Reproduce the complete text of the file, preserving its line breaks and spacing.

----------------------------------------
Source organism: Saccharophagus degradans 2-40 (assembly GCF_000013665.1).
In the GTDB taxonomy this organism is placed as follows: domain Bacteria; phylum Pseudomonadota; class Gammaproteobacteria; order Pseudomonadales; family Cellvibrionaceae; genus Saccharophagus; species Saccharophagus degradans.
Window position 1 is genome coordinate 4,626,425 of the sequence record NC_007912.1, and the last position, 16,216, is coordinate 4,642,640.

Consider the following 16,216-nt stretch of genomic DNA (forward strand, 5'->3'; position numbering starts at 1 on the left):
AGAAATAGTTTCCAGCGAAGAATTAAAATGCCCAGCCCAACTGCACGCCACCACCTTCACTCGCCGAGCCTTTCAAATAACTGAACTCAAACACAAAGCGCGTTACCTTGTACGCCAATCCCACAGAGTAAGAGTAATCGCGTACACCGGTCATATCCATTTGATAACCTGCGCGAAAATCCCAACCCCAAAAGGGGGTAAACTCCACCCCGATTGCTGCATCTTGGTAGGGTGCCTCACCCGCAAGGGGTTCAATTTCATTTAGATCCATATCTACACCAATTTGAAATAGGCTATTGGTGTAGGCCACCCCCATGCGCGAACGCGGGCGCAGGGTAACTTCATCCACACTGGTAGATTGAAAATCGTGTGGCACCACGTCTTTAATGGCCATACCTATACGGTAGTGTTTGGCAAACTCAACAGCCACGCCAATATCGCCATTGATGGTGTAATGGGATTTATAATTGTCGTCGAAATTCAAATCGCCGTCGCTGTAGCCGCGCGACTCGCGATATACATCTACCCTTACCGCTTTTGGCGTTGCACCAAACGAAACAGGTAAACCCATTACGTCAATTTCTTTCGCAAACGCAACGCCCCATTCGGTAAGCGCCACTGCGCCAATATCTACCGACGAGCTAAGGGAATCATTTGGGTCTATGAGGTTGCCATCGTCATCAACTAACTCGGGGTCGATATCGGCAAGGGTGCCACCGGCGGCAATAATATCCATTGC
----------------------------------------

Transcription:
Source organism: Saccharophagus degradans 2-40 (assembly GCF_000013665.1).
In the GTDB taxonomy this organism is placed as follows: domain Bacteria; phylum Pseudomonadota; class Gammaproteobacteria; order Pseudomonadales; family Cellvibrionaceae; genus Saccharophagus; species Saccharophagus degradans.
Window position 1 is genome coordinate 4,626,425 of the sequence record NC_007912.1, and the last position, 16,216, is coordinate 4,642,640.

Consider the following 16,216-nt stretch of genomic DNA (forward strand, 5'->3'; position numbering starts at 1 on the left):
AGAAATAGTTTCCAGCGAAGAATTAAAATGCCCAGCCCAACTGCACGCCACCACCTTCACTCGCCGAGCCTTTCAAATAACTGAACTCAAACACAAAGCGCGTTACCTTGTACGCCAATCCCACAGAGTAAGAGTAATCGCGTACACCGGTCATATCCATTTGATAACCTGCGCGAAAATCCCAACCCCAAAAGGGGGTAAACTCCACCCCGATTGCTGCATCTTGGTAGGGTGCCTCACCCGCAAGGGGTTCAATTTCATTTAGATCCATATCTACACCAATTTGAAATAGGCTATTGGTGTAGGCCACCCCCATGCGCGAACGCGGGCGCAGGGTAACTTCATCCACACTGGTAGATTGAAAATCGTGTGGCACCACGTCTTTAATGGCCATACCTATACGGTAGTGTTTGGCAAACTCAACAGCCACGCCAATATCGCCATTGATGGTGTAATGGGATTTATAATTGTCGTCGAAATTCAAATCGCCGTCGCTGTAGCCGCGCGACTCGCGATATACATCTACCCTTACCGCTTTTGGCGTTGCACCAAACGAAACAGGTAAACCCATTACGTCAATTTCTTTCGCAAACGCAACGCCCCATTCGGTAAGCGCCACTGCGCCAATATCTACCGACGAGCTAAGGGAATCATTTGGGTCTATGAGGTTGCCATCGTCATCAACTAACTCGGGGTCGATATCGGCAAGGGTGCCACCGGCGGCAATAATATCCATTGC